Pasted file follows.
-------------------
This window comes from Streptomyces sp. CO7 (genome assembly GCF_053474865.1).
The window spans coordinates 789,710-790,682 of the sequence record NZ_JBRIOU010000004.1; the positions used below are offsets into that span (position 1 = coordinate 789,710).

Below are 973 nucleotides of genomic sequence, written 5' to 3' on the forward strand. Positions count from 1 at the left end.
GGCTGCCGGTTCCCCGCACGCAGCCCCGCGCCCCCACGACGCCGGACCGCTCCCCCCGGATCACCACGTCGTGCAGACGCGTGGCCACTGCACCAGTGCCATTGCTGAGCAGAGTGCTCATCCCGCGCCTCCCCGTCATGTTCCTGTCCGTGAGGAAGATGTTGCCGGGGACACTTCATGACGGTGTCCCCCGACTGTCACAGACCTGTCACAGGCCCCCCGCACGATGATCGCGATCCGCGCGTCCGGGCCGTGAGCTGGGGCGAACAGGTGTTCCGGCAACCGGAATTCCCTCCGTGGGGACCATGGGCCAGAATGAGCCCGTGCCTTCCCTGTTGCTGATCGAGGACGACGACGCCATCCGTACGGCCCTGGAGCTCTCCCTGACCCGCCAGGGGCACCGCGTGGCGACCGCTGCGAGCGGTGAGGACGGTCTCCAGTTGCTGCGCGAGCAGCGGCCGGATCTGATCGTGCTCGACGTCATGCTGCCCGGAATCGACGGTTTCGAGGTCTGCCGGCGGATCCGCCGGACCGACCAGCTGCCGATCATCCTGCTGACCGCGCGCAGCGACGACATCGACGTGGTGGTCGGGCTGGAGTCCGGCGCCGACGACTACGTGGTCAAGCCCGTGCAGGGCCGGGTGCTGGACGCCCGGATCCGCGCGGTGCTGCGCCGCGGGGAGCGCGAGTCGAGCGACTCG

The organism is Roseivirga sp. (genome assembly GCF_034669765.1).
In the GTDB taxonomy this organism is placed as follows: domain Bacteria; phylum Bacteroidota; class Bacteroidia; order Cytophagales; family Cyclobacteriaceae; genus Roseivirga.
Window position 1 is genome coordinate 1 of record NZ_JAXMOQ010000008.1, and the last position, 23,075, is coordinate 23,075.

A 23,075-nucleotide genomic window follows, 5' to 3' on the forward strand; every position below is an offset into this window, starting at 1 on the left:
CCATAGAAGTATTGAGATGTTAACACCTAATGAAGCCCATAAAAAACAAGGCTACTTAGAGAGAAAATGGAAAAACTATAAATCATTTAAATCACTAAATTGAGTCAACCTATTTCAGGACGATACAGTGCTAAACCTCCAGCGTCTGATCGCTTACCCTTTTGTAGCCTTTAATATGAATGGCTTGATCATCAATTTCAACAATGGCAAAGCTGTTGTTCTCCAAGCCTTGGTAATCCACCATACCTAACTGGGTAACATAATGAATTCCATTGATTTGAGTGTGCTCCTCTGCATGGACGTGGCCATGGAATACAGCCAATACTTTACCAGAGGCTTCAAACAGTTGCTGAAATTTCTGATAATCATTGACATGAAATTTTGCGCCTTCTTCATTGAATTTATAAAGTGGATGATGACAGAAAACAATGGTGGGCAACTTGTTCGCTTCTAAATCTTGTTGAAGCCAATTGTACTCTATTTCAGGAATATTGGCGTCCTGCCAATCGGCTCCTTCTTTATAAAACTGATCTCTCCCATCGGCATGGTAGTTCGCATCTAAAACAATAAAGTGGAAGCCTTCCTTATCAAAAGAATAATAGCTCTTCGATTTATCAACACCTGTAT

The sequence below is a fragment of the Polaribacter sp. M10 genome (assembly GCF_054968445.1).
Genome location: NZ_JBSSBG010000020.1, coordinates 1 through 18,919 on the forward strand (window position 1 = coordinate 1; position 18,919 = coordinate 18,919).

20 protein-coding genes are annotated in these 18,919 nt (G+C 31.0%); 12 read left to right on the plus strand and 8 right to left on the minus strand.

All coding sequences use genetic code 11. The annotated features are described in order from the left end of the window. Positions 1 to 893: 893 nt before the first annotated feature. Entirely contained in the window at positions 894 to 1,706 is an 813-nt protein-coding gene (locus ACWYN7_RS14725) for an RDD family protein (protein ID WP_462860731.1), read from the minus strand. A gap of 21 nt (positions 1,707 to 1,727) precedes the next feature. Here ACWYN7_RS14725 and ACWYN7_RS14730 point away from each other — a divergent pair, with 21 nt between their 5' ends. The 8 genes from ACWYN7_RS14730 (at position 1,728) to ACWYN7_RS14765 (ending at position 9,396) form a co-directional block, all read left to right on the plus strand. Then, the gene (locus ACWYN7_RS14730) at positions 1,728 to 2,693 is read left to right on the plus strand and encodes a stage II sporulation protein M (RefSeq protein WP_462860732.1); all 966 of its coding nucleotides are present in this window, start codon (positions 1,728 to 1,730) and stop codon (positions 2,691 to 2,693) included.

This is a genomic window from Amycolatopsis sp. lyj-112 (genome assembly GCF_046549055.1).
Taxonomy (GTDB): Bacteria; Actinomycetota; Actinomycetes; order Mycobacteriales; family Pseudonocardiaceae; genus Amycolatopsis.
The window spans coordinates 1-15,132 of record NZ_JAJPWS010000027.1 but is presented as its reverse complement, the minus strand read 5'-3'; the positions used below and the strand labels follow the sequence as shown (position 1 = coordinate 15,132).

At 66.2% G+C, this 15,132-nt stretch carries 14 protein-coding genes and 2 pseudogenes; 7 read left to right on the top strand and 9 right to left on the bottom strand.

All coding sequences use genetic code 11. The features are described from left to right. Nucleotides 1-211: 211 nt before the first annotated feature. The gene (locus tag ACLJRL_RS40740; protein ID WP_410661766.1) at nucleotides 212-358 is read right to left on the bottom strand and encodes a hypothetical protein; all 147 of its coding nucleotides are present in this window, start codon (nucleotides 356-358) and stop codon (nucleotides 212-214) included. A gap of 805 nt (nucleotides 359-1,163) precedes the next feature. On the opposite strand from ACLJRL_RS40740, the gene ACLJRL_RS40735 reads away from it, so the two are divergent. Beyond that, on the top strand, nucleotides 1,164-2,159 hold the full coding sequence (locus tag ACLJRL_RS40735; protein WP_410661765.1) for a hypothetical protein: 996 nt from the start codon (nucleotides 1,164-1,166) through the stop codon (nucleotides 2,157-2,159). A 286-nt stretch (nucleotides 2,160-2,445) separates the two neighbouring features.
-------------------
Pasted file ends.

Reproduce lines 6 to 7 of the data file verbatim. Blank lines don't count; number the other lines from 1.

In the GTDB taxonomy this organism is placed as follows: domain Bacteria; phylum Bacteroidota; class Bacteroidia; order Cytophagales; family Cyclobacteriaceae; genus Roseivirga.
Window position 1 is genome coordinate 1 of record NZ_JAXMOQ010000008.1, and the last position, 23,075, is coordinate 23,075.